Who Stops a “Bad Guy With a Gun”? by Larry Buchanan and Lauren Leatherby for The New York Times, June 2022
A review of the data from 433 active shooter attacks in the United States from 2000 to 2021 found that most are over before the police arrive, and that it was incredibly rare for a bystander to intervene and stop an attack by shooting the shooter. Also, a lot of people can be killed in even one minute before a “good guy with a gun” arrives.
17 and Cancelled, by Elizabeth Weil for The Cut, June 2022
I feel like I’m sharing a lot of New York Magazine / Cut stories this week but I can’t stop thinking about this! What the boy in question did was f*cking terrible and he deserved to really have to deal with the consequences of that… but when are people allowed to make mistakes and learn from them if not as children, or teens, at a time when peer pressure is high and many are just acting out what they experience at home or saw on television.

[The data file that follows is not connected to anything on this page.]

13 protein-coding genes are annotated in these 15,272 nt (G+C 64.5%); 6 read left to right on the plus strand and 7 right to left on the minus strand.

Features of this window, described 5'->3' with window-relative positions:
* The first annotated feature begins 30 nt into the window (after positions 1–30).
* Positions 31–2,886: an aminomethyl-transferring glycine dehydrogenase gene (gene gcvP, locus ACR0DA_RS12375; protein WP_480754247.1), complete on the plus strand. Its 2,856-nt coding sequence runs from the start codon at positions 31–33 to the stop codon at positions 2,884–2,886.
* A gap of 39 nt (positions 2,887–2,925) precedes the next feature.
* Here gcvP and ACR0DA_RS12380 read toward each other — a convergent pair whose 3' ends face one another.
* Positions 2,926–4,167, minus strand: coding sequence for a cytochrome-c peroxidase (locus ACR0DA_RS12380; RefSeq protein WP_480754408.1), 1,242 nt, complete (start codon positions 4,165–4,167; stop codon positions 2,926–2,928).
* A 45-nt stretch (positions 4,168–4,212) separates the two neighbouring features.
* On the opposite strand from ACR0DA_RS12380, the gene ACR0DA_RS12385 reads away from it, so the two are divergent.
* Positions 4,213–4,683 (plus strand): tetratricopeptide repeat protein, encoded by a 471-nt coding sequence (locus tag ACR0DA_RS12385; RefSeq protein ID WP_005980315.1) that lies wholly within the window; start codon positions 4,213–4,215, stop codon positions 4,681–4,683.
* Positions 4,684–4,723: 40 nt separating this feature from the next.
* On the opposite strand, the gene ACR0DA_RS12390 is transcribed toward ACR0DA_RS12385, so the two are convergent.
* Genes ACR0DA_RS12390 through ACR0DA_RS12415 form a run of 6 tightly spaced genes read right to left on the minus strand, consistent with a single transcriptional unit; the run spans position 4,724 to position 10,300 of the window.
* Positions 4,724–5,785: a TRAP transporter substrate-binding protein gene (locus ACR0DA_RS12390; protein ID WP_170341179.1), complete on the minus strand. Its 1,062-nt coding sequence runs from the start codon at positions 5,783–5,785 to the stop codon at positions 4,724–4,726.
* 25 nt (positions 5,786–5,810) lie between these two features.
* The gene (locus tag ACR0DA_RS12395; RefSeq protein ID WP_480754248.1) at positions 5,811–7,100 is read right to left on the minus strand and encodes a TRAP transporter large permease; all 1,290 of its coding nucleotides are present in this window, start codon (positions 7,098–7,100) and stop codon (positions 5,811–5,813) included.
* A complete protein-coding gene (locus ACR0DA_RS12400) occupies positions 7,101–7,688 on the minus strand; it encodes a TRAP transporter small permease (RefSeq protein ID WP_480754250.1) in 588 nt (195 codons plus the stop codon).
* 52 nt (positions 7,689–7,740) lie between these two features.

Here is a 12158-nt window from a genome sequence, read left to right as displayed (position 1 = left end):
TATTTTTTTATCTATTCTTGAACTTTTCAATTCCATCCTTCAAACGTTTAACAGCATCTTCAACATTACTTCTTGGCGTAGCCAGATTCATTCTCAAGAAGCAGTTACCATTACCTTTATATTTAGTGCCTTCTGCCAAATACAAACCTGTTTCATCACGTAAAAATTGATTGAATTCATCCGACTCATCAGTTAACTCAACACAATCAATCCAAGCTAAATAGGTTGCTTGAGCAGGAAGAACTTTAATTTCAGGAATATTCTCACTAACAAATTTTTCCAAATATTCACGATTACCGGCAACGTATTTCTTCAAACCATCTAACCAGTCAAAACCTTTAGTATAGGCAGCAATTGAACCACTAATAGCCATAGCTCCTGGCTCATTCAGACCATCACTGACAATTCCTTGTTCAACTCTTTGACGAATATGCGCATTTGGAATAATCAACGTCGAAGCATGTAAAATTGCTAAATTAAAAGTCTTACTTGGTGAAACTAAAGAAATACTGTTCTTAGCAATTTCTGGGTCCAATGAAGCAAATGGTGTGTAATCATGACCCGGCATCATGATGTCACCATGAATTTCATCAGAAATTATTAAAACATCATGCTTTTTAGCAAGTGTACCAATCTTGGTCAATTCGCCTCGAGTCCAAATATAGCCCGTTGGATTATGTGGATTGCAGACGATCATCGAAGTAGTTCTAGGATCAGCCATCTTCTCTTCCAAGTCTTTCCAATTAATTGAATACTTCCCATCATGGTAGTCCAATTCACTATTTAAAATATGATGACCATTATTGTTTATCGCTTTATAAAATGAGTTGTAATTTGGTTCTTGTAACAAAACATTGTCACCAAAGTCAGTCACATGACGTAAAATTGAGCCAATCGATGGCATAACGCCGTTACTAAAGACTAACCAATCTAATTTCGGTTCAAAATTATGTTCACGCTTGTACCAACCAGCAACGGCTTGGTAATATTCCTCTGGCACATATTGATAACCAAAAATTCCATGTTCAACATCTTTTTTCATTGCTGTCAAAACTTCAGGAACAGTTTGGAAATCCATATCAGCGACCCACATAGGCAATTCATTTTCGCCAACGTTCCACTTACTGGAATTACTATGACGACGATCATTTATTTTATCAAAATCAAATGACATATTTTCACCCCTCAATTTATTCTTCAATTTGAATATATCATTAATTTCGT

When Innocence Isn’t Enough, by Chris Pomorski for The New Republic, June 2022
This guy got convicted for a murder on zero evidence!! Last year, five states account for 54% of total exonerations, so states like Missouri — where it’s nearly impossible to get a conviction overturn — remain dedicated to the status quo, no matter how overwhelming the evidence that somebody has been wrongly imprisoned. In this case, Dunn learned that relief for prisoners “is unavailable for cases in which the death penalty has not been imposed” because it is not ENOUGH OF AN INJUSTICE.
The Life, Death, and Rebirth of MTV Books, by Rachel Verona Cote for Hazlitt, May 2022
I remember MTV Books for the same reason everybody else does — I still have my copy of The Perks of Being a Wallflower. This piece talks about that but also about MTV’s impact on culture in the early aughts in a way that resonated DEEPLY for me as an elder millennial. There’s also a section that made me nostalgic for hanging out in Barnes & Noble.
What a heady, beguiling paradox: come as you are, and you can be like us. I was addicted to the possibility of belonging and resonance, particularly when it was stained with rebellious aspirations. Relatability is more pleasant when it rhymes with validation, when the person on the page reminds us of ourselves, if only we were more audacious or capable of poignancy at the most cinematic moments.